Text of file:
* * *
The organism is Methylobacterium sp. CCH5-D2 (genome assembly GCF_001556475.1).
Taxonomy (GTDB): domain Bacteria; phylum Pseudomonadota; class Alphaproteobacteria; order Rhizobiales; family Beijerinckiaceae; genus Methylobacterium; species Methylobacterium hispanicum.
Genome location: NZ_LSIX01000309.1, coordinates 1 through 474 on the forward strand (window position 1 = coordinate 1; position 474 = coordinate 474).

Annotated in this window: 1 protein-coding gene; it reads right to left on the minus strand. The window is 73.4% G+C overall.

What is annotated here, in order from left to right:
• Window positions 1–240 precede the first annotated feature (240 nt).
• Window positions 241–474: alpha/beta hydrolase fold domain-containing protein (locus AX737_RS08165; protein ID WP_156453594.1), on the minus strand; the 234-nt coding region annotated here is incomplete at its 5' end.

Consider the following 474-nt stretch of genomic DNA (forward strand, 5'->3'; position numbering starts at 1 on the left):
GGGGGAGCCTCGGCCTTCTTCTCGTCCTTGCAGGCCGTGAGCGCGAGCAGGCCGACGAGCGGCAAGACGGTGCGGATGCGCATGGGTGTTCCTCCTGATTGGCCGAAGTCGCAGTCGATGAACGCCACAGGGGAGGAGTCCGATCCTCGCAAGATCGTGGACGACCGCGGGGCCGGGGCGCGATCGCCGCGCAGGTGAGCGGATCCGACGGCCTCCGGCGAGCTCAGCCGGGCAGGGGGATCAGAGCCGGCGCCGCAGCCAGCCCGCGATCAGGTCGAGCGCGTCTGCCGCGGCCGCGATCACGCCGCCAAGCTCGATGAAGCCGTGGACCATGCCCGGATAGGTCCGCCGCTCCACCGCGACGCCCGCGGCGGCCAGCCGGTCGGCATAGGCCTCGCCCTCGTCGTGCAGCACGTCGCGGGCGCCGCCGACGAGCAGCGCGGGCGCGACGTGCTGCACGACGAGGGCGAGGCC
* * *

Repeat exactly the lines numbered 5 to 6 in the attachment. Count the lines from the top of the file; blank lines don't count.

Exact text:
What is annotated here, in order from left to right:
• Window positions 1–240 precede the first annotated feature (240 nt).